Two one-act plays by A. R. Gurney are presented in tandem, Ajax, as in the ancient Greek hero, and Squash, as in the game. Having enjoyed many Gurney plays, I was keen to see these but Ajax and Squash are not Gurney at his best.
Making the best of it … Brooke Adams as Winnie. Photo Joan Marcus.
Brooke Adams’ Winnie is as great a tour de force as I’ve ever seen in theater. As she speaks, what’s everyday for most of us becomes, for this poetically, physically, allegorically limited woman, heroic. Adams is “on” most of the play, it’s a near monolog, but Tony Shalhoub as Willie balances her greatness, reduced in old age to strain against his set of physical limitations to save her. Brooke Adams and Tony Shalhoub in Happy Days are breathtaking.
The opening afternoon of The Nomad was a cold winter Sunday: we made it from the subway to The Flea as falling snow cloaked everything in all-over veils of white to gray … and then the show began. What a burst of color, brightness, and music, what delicious vibrance, as the play carries you to North Africa and its hot deserts.
With insistent percussive music saturated with North African overtones, theatrical effects to delight and astonish, and the superb performance of Teri Madonna in the lead role, it tells the story of Isabelle Eberhardt (1877-1904), a well-educated Swiss woman who left Europe to immerse herself in North Africa culture and the Sahara desert. She dressed as a man for the freedom it afforded her, converted to Islam, married an Algerian, wrote about North Africa, and died in a flash flood and died at the age of 27.
Danielle Slavick and Stephen Barker Turner. Photo Hunter Canning.
This play is a compendium of current topical concerns about the environment, junk food and junk in our food, etc., built around a romance between a man and a woman, each with children and each married to someone else.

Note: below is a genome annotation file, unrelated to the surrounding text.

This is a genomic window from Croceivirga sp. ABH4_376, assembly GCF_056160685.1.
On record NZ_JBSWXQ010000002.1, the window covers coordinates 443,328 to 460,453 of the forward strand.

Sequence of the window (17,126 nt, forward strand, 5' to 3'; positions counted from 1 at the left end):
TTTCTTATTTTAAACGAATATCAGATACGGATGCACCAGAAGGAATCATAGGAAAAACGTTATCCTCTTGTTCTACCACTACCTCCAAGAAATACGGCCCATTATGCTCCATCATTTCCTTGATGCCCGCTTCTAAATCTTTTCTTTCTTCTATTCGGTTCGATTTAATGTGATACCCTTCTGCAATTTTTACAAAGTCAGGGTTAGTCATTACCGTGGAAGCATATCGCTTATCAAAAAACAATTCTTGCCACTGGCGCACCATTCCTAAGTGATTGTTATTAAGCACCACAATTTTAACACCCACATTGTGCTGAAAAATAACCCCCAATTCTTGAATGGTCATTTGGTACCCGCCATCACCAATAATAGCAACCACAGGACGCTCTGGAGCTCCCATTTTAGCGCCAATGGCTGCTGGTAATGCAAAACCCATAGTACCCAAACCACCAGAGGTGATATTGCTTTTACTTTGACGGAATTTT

It’s an epic telling of the Old and New Testaments, referring to Medieval and later “mystery plays” of the life of Christ, 52 episodes more or less in sequence divided into three parts: The Fall, The Sacrifice, The Kingdom. Written by 48 playwrights, it’s performed by 54 actors who act, sing and
Sarah Keyes of the Angel Chorus. Photo Hunter Canning
dance 78 parts or so in 5 ½ hours, all taking place on the relatively small performance space of the Flea, with the audience in touching distance of the actors, and not only that, it includes dinner! .
“My ancestors fought the Indians along the Mohawk River before they signed up with George Washington,” says Russell, father of the family. “Your mother’s great great grandfather helped plan and design the Erie Canal.” This is an amusing, beautifully observed and perfectly acted play about an upper class “WASP” family — Gurney’s favorite territory — on the cusp of social change in the aftermath of World War II. It’s set in 1954 at a summer lake house near Buffalo, NY.
Costumed actors take your tickets, will for a modest amount pour you a glass of wine, and engage in gorgeous and intriguing dance-like interactions in front of a stunning backdrop of silky delicately-toned hangings. It makes you sure you’re in for great theater. Once Sarah Flood in Salem Mass starts, though, the fun dissipates. With its reference to the Salem Witch Trials, the play takes on the trappings of seriousness but flings itself into making a jumble of the actual events and persons; that could be OK, except that it offers no thoughts or ideas in return for its use of this tragic historical episode and the multitudes who suffered hideously because of it.
ak bleak bleak — a bold way to start a play, but it works wonderfully. Strangers, a woman and a boy, on a cold, road at night, next to a cemetery, waiting for a bus, but the vivid characters bring it to warm, pulsating life — which is exactly the point.